No One Will Notice If I Nap During My Conference Period, Right?

Let’s talk about a little thing I like to call “Teacher Tired.”

As we wave goodbye to February today and say hello to STAAR testing season, I’ve fallen into the slump of being perpetually Teacher Tired. Teacher Tired is a very unique experience (although I do imagine that nurses probably have their own version of it that is admittedly most likely worse).

Teacher Tired is a state nowhere close to sleepy, well beyond exhausted, and quite often mixed with sleep deprivation silliness.

Teacher Tired is the feeling of being beaten by 130 freshmen with questions that could have been answered if they’d just read the directions and knowing you still have an unbelievable amount of work to do when they’re gone.

Teacher Tired is staying up until 11 (an ungodly hour for me) finalizing the station rotation for class and waking up at 5am already exhausted and still somehow putting every ounce your coffee-induced energy into those stations.

Everyone knows what it’s like when your tush hits the couch after a long day of work and the remote falls into your hand and suddenly you’re watching Texas Flip N Move until all of a sudden it’s 9 o’clock and you’re deeply invested in The Lone Wolf and The Snow Sisters. (Or maybe that’s just me…)

Teachers also know what it’s like when your tush hits that couch and your bag full of grading falls into your hand and suddenly you’re reading summaries of articles you’re pretty sure the students didn’t actually read until you fall asleep drooling on Nicole’s perfectly written gibberish.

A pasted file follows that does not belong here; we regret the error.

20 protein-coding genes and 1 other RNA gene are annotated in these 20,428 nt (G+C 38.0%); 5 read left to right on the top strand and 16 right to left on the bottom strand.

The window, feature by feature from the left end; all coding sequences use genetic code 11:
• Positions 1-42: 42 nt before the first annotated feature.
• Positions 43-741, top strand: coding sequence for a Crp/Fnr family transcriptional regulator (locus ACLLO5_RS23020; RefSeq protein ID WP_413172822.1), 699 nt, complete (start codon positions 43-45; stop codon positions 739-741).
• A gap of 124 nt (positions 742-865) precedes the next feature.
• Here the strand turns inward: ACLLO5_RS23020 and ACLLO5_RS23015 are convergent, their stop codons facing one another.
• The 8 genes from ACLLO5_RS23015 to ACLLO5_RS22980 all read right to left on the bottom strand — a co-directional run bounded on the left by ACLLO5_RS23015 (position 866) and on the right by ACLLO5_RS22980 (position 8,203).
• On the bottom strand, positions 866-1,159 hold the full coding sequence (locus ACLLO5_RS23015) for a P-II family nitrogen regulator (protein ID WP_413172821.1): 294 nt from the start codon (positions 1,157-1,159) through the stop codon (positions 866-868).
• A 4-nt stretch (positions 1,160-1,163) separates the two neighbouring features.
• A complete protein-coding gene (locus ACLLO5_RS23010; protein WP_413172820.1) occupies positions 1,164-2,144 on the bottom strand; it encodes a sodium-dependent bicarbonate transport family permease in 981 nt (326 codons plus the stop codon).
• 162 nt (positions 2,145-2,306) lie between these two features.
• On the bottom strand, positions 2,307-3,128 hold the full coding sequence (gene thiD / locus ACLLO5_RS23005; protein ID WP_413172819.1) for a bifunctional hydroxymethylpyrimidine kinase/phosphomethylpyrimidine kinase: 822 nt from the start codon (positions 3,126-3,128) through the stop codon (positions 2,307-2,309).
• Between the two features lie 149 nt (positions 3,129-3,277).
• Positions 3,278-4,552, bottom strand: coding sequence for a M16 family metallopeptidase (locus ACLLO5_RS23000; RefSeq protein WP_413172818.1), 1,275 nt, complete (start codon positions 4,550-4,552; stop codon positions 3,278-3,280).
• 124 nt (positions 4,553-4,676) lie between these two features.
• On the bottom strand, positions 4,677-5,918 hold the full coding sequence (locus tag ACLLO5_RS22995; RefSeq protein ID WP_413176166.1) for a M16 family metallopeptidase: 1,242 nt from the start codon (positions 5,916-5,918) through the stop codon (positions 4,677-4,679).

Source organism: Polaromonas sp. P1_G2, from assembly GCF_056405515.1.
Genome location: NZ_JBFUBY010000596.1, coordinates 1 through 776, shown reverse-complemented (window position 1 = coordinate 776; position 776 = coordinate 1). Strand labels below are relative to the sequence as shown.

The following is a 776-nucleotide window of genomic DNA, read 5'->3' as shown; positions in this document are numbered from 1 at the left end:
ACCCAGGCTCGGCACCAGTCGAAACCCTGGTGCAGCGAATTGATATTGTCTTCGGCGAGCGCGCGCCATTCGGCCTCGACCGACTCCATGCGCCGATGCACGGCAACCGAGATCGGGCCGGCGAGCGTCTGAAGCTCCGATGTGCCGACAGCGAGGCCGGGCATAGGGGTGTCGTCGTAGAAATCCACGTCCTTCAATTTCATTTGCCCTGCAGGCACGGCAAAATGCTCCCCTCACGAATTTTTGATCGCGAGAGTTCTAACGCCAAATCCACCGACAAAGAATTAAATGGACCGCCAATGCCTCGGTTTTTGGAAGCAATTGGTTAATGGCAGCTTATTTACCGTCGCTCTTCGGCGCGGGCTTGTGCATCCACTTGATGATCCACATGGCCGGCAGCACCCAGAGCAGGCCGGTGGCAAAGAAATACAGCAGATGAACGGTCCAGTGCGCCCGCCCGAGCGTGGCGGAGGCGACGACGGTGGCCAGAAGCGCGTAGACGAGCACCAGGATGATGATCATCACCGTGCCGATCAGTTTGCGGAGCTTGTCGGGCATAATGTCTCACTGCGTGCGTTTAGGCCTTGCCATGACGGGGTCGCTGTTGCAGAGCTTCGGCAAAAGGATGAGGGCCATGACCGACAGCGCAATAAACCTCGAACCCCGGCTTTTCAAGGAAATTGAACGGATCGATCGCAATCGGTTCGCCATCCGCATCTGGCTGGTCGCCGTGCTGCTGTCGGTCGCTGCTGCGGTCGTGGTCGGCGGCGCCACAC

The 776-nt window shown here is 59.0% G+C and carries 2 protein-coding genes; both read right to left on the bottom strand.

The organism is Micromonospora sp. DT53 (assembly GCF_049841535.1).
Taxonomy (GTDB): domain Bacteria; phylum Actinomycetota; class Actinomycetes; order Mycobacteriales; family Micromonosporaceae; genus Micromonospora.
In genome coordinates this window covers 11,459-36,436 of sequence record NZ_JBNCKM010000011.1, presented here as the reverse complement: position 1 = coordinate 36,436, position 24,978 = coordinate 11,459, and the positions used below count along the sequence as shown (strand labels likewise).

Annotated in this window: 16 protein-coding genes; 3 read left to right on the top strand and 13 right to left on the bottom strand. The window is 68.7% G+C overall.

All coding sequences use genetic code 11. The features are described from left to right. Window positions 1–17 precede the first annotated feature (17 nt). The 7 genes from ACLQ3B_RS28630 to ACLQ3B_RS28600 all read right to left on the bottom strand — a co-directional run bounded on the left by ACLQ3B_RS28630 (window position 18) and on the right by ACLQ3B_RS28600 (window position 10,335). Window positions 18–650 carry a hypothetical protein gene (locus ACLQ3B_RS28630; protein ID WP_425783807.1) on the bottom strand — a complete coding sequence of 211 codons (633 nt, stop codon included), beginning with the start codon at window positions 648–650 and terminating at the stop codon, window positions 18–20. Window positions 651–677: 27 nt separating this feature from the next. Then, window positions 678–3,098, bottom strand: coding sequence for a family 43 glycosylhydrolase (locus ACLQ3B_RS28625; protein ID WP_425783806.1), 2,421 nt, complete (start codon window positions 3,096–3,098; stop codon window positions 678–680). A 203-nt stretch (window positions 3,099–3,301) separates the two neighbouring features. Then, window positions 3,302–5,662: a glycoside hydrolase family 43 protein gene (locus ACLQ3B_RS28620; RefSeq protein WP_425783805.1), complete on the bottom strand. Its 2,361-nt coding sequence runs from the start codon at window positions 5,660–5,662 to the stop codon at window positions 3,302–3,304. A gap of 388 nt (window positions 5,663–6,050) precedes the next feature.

I really don’t like to whine and moan about how much off-the-clock time teachers are required to put in if they want to come anywhere close to getting everything done, but I’d be lying if I didn’t admit that it’s constantly on my mind. Even as I sit here after school is over and the students are gone, as I’m thinking about my never-ending to-do list, I keep zoning out, staring at the blank space on my wall where a clever literary term poster used to be before testing season hit, going back and forth between thinking about which stack of papers I should tackled first and how much I would rather turn myself into a blanket burrito and watch a movie.

I guess my point isn’t just to sit here and complain about how exhausted I am, though it does feel nice to do it. I just want to tell all of the other teachers out there who have also been tempted to close the door, curl up under your desk, and take a little nap until the students come back from lunch that we all know how it feels. You are not alone. And the most important thing is to take care of yourself. Teacher Tired can a little too often lead to Teacher Burnout.

It is okay to go to bed at 7pm every now and then.

It is okay to watch Netflix instead of grading every now and then.

It is, however, probably not okay to actually take a nap at work. But, we don’t have to stay two hours after school every single day. Go home when the bell rings, curl up on the couch with your cat, dog, or hamster, and take a nap.

And you know what, sometimes it’s okay to claim food poisoning and take the day off to sleep all day, get caught up on laundry, and watch the Food Network while eating Cheetos. Mental health days are just as important as sick days.

A teacher’s best asset is yourself. Take care of you.

3 thoughts on “No One Will Notice If I Nap During My Conference Period, Right?

  1. Pingback: Technology: It’s Not Just for the Students | Mrs. Hebert's Classroom

Leave a Reply